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Manufacturing Processes > Joining processes > Plasma Arc Welding (PAW)


Plasma Arc Welding (PAW)


Process description

A plasma column is created by constricting an ionized gas through a water-cooled nozzle reaching temperatures of around 20 000 °C. The plasma column flows around a non-consumable tungsten electrode, which provides the electrical current for the arc. The plasma provides the energy for melting and fusion of the base materials and filler rod (when used).


  • Most electrically conductive materials.
  • Commonly and stainless steels, aluminum, copper and nickel alloys, refractory and precious metals.
  • Not cast iron, magnesium, lead or zinc alloys.

Process variations

  • Portable manual or automated a.c. or d.c. systems: d.c. system most common.
  • Two modes of operation used for welding:
    • Melt-in fusion for reduced distortion uses low currents
    • Key hole fusion at higher currents for full penetration on thick materials.
  • Choice of gas and their proportions important for two modes of operation:
    • Plasma gas: argon or argon–hydrogen mix
    • Shielding gas: argon or argon–hydrogen mix. Also helium or helium–argon mix used.
  • Plasma arc cutting: for cutting, slotting and profiling materials up to about 40mm thickness using the key-holing mode of operation.
  • Plasma arc spraying: melting of solid feedstock (e.g. powder, wire or rod) and propelling the molten material onto a substrate to alter its surface properties, such as wear resistance or oxidation protection.
  • Filler rod sizes between Ø1.6 and Ø3.2mm typically.

Economic considerations

  • Weld rates vary from 0.4 m/min for manual welding to 3 m/min for automated systems.
  • Alternative to TIG for high automation potential using key hole mode.
  • Welding circuit and system more complex than TIG. Additional controls needed for plasma arc and filters and deionizers for cooling water mean more frequent maintenance and additional costs.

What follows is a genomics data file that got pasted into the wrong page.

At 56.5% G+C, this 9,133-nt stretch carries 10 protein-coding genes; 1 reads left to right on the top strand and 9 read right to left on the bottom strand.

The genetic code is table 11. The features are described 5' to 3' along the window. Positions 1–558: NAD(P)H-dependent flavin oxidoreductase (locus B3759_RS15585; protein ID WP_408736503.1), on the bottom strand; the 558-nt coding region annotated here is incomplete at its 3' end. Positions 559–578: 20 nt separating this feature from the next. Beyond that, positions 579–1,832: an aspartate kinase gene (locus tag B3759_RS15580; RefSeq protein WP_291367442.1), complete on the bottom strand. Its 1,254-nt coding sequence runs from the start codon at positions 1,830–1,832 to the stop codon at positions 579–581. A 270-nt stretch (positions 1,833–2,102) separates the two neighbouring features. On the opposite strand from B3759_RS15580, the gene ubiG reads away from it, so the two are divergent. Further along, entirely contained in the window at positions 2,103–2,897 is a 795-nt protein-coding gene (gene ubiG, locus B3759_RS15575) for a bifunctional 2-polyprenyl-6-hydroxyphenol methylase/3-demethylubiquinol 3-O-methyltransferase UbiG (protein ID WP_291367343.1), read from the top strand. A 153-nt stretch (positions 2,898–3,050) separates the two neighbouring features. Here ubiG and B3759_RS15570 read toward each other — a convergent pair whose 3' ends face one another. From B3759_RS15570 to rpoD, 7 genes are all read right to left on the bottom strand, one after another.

• Economical for low production runs. Can be used for one-offs.
  • Tooling costs low to moderate.
  • Equipment costs generally high.
  • Direct labor costs moderate.
  • Finishing costs low.

Typical applications

  • Engine components
  • Sheet-metal fabrication
  • Domestic appliances
  • Instrumentation devices
  • Pipes

Design aspects

  • Design complexity high.
  • Typical joint designs possible using PAW: butt, lap, fillet and edge .
  • Design joints using minimum amount of weld, i.e. intermittent runs and simple or straight contours wherever possible.
  • Balance the welds around the fabrication’s neutral axis.
  • Distortion can be reduced by designing symmetry in parts to be welded along weld lines.
  • The fabrication sequence should be examined with respect to the above.
  • Design parts to give access to the joint area, for vision, filler rods, cleaning, etc.
  • Sufficient edge distances should be designed for. Avoid welds meeting at end of runs.
  • Mostly for horizontal welding, but can also perform vertical welding using higher shielding gas flow rates.
  • Filler can be added to the leading edge of the weld pool using a rod, but not necessary for thin sections.
  • Minimum sheet thickness =0.05 mm.
  • Maximum thickness, commonly:
    • Aluminum =3mm
    • Copper and refractory metals =6mm
    • Steels =10mm
    • Titanium alloys =13mm
    • Nickel =15 mm.
  • Multiple weld runs required on sheet thickness ≥10 mm.
  • Unequal thicknesses difficult.

Quality issues

  • High quality welds possible with little or no distortion.
  • Provides good penetration control and arc stability.
  • Access for weld inspection important, e.g. NDT.
  • Tungsten inclusions from electrode not present in welds, unlike TIG.
  • Joint edge and surface preparation important. Contaminates must be removed from the weld area to avoid porosity and inclusions.
  • A heat affected zone always present. Some stress relieving may be required for restoration of materials original physical properties.
  • Not recommended for site work in wind where the shielding gas may be gusted.
  • Need for jigs and fixtures to keep joints rigid during welding and subsequent cooling to reduce distortion on large fabrications.
  • Care needed to keep filler rod within the shielding gas to prevent oxidation.
  • Tungsten inclusions can contaminate finished welds.
  • Nozzle used to increase the temperature gradient in the arc, concentrating the heat and making the arc less sensitive to arc length changes in manual welding.
  • Plasma arc very delicate and orifice alignment with tungsten electrode crucial for correct operation.
  • Important process variables for consistency in manual welding: welding speed, plasma gas flow rate, current and torch angle.
  • ‘Weldability’ of the material important and combines many of the basic properties that govern the ease with which a material can be welded and the quality of the finished weld, i.e. porosity and cracking. Material composition (alloying elements, grain structure and impurities) and physical properties (thermal conductivity, specific heat and thermal expansion) are some important attributes which determine weldability.
  • Surface finish of weld excellent.
  • Fabrication tolerances a function of the accuracy of the component parts and the assembly/jigging method, but typically ±0.25 mm.